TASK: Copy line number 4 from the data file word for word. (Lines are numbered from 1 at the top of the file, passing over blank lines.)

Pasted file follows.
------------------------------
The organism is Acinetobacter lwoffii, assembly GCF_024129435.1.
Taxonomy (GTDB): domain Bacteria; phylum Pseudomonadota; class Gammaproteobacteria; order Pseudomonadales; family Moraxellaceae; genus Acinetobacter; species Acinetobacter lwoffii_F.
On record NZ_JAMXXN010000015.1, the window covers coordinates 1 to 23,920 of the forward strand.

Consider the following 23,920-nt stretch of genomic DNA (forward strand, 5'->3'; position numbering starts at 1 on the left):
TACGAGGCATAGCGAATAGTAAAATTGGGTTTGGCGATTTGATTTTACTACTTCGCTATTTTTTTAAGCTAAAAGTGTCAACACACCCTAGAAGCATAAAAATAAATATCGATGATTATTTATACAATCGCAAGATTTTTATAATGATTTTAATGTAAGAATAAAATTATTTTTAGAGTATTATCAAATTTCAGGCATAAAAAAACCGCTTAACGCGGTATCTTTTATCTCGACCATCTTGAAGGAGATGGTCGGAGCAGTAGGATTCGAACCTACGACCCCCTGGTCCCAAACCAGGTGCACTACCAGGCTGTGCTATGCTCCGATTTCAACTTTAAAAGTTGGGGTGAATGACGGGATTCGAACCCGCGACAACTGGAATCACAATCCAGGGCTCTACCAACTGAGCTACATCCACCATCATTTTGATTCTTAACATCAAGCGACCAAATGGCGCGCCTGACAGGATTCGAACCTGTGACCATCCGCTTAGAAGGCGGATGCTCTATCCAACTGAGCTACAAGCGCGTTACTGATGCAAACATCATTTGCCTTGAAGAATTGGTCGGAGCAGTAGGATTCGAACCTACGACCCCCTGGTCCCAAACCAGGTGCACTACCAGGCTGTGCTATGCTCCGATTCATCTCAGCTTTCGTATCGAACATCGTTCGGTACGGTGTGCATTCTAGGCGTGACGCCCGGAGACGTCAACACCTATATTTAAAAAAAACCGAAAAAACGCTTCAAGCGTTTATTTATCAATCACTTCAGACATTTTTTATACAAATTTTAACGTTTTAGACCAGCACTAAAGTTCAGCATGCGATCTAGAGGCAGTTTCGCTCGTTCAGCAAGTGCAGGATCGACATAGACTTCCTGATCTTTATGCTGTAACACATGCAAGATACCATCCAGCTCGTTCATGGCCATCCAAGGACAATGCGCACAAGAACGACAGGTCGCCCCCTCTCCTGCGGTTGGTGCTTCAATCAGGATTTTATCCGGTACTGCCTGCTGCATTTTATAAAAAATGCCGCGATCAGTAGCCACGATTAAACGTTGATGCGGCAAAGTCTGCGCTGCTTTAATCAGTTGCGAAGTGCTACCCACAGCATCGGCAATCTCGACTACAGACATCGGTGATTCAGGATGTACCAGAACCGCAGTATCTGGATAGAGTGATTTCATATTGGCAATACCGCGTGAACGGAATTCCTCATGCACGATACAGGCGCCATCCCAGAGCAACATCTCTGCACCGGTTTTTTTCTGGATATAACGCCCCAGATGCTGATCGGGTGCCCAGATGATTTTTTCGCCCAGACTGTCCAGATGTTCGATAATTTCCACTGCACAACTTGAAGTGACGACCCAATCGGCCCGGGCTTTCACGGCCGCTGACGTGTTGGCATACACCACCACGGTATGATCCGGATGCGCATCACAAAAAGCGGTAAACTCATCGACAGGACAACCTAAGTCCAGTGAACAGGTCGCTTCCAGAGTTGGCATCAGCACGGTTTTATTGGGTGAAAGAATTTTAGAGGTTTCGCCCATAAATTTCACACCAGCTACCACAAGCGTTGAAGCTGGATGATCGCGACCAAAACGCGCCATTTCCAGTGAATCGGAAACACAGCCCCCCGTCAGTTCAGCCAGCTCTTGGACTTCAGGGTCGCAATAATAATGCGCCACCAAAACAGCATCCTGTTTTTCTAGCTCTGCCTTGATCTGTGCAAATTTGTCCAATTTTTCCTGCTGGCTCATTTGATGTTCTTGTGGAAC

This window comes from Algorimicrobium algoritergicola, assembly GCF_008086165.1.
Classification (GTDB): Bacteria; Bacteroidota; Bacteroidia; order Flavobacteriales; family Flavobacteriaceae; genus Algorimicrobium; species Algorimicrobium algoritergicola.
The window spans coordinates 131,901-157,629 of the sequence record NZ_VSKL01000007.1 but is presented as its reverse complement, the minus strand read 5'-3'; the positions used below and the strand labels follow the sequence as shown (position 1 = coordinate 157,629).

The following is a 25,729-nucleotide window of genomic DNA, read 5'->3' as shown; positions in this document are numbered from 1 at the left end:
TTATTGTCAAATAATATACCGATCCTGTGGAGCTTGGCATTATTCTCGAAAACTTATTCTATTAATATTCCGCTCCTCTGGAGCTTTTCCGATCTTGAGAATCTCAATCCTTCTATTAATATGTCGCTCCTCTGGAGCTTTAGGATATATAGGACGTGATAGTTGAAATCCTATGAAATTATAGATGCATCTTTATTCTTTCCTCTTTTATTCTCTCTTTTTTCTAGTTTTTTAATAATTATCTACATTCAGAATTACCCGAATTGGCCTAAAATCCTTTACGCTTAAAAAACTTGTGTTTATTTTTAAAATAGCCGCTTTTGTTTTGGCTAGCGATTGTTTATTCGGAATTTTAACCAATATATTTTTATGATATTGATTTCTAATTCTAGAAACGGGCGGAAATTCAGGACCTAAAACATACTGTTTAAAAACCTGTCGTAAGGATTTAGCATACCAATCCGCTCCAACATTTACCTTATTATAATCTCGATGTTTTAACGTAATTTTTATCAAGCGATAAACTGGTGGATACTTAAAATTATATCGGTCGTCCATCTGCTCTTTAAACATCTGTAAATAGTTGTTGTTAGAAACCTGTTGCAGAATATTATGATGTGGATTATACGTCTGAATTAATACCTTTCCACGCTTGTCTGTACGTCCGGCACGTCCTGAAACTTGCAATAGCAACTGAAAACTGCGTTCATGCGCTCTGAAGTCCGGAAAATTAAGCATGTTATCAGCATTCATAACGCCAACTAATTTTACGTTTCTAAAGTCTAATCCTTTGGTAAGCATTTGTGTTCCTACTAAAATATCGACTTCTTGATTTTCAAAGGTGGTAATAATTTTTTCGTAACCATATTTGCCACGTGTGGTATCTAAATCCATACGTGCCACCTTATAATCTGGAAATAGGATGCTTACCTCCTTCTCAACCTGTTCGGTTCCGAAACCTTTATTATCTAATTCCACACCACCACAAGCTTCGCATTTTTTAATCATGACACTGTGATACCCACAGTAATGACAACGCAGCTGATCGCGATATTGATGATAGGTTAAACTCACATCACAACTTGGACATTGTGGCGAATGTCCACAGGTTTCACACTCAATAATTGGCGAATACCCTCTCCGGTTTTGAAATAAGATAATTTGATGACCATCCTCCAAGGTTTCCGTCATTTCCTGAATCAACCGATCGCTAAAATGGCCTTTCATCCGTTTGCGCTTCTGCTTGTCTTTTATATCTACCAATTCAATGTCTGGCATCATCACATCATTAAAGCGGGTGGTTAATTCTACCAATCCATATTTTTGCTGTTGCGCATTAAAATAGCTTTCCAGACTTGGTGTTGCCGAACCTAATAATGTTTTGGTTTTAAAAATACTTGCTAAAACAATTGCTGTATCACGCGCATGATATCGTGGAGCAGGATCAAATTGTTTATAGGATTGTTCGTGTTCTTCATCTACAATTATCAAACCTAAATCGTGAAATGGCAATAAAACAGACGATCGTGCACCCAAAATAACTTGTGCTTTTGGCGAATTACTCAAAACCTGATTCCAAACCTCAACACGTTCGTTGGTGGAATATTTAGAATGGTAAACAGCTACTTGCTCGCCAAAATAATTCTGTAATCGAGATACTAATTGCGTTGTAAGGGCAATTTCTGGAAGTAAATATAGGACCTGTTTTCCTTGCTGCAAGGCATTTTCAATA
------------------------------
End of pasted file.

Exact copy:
Consider the following 23,920-nt stretch of genomic DNA (forward strand, 5'->3'; position numbering starts at 1 on the left):